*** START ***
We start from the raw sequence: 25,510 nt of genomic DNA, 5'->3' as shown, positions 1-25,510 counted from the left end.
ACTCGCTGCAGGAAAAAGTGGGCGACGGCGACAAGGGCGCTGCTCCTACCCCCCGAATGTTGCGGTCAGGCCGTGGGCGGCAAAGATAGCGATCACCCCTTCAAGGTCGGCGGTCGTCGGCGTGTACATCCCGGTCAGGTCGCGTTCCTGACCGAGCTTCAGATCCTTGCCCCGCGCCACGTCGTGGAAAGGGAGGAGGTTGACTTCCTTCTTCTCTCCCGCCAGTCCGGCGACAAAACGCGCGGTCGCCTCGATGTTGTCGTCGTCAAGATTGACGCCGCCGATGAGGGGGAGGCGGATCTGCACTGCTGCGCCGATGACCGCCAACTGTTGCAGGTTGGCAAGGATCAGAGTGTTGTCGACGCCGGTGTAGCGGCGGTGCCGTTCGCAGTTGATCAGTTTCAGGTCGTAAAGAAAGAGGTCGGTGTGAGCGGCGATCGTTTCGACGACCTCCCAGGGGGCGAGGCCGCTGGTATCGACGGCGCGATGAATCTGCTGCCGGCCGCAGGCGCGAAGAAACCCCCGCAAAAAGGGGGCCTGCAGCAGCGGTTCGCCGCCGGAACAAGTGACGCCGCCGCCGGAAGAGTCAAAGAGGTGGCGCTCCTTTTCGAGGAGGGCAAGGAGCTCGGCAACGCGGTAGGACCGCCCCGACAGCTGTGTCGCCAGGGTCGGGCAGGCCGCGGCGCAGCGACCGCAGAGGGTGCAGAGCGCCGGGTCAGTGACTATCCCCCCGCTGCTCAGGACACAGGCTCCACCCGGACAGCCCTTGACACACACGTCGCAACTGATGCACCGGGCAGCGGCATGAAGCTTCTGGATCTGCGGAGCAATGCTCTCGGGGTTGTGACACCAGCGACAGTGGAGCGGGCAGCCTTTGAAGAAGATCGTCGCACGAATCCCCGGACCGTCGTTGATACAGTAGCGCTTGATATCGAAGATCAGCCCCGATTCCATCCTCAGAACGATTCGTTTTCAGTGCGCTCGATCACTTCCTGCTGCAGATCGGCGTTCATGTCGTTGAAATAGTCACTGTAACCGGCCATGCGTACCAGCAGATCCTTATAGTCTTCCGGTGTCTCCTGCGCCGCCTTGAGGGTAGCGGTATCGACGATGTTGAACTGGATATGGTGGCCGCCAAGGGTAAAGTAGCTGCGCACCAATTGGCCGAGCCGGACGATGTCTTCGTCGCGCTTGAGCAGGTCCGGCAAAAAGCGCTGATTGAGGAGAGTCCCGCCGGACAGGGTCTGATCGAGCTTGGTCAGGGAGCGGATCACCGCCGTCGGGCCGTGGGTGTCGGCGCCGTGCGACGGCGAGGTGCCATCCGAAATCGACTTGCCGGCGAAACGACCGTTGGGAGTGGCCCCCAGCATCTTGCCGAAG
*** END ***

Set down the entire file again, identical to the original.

We start from the raw sequence: 25,510 nt of genomic DNA, 5'->3' as shown, positions 1-25,510 counted from the left end.
ACTCGCTGCAGGAAAAAGTGGGCGACGGCGACAAGGGCGCTGCTCCTACCCCCCGAATGTTGCGGTCAGGCCGTGGGCGGCAAAGATAGCGATCACCCCTTCAAGGTCGGCGGTCGTCGGCGTGTACATCCCGGTCAGGTCGCGTTCCTGACCGAGCTTCAGATCCTTGCCCCGCGCCACGTCGTGGAAAGGGAGGAGGTTGACTTCCTTCTTCTCTCCCGCCAGTCCGGCGACAAAACGCGCGGTCGCCTCGATGTTGTCGTCGTCAAGATTGACGCCGCCGATGAGGGGGAGGCGGATCTGCACTGCTGCGCCGATGACCGCCAACTGTTGCAGGTTGGCAAGGATCAGAGTGTTGTCGACGCCGGTGTAGCGGCGGTGCCGTTCGCAGTTGATCAGTTTCAGGTCGTAAAGAAAGAGGTCGGTGTGAGCGGCGATCGTTTCGACGACCTCCCAGGGGGCGAGGCCGCTGGTATCGACGGCGCGATGAATCTGCTGCCGGCCGCAGGCGCGAAGAAACCCCCGCAAAAAGGGGGCCTGCAGCAGCGGTTCGCCGCCGGAACAAGTGACGCCGCCGCCGGAAGAGTCAAAGAGGTGGCGCTCCTTTTCGAGGAGGGCAAGGAGCTCGGCAACGCGGTAGGACCGCCCCGACAGCTGTGTCGCCAGGGTCGGGCAGGCCGCGGCGCAGCGACCGCAGAGGGTGCAGAGCGCCGGGTCAGTGACTATCCCCCCGCTGCTCAGGACACAGGCTCCACCCGGACAGCCCTTGACACACACGTCGCAACTGATGCACCGGGCAGCGGCATGAAGCTTCTGGATCTGCGGAGCAATGCTCTCGGGGTTGTGACACCAGCGACAGTGGAGCGGGCAGCCTTTGAAGAAGATCGTCGCACGAATCCCCGGACCGTCGTTGATACAGTAGCGCTTGATATCGAAGATCAGCCCCGATTCCATCCTCAGAACGATTCGTTTTCAGTGCGCTCGATCACTTCCTGCTGCAGATCGGCGTTCATGTCGTTGAAATAGTCACTGTAACCGGCCATGCGTACCAGCAGATCCTTATAGTCTTCCGGTGTCTCCTGCGCCGCCTTGAGGGTAGCGGTATCGACGATGTTGAACTGGATATGGTGGCCGCCAAGGGTAAAGTAGCTGCGCACCAATTGGCCGAGCCGGACGATGTCTTCGTCGCGCTTGAGCAGGTCCGGCAAAAAGCGCTGATTGAGGAGAGTCCCGCCGGACAGGGTCTGATCGAGCTTGGTCAGGGAGCGGATCACCGCCGTCGGGCCGTGGGTGTCGGCGCCGTGCGACGGCGAGGTGCCATCCGAAATCGACTTGCCGGCGAAACGACCGTTGGGAGTGGCCCCCAGCATCTTGCCGAAG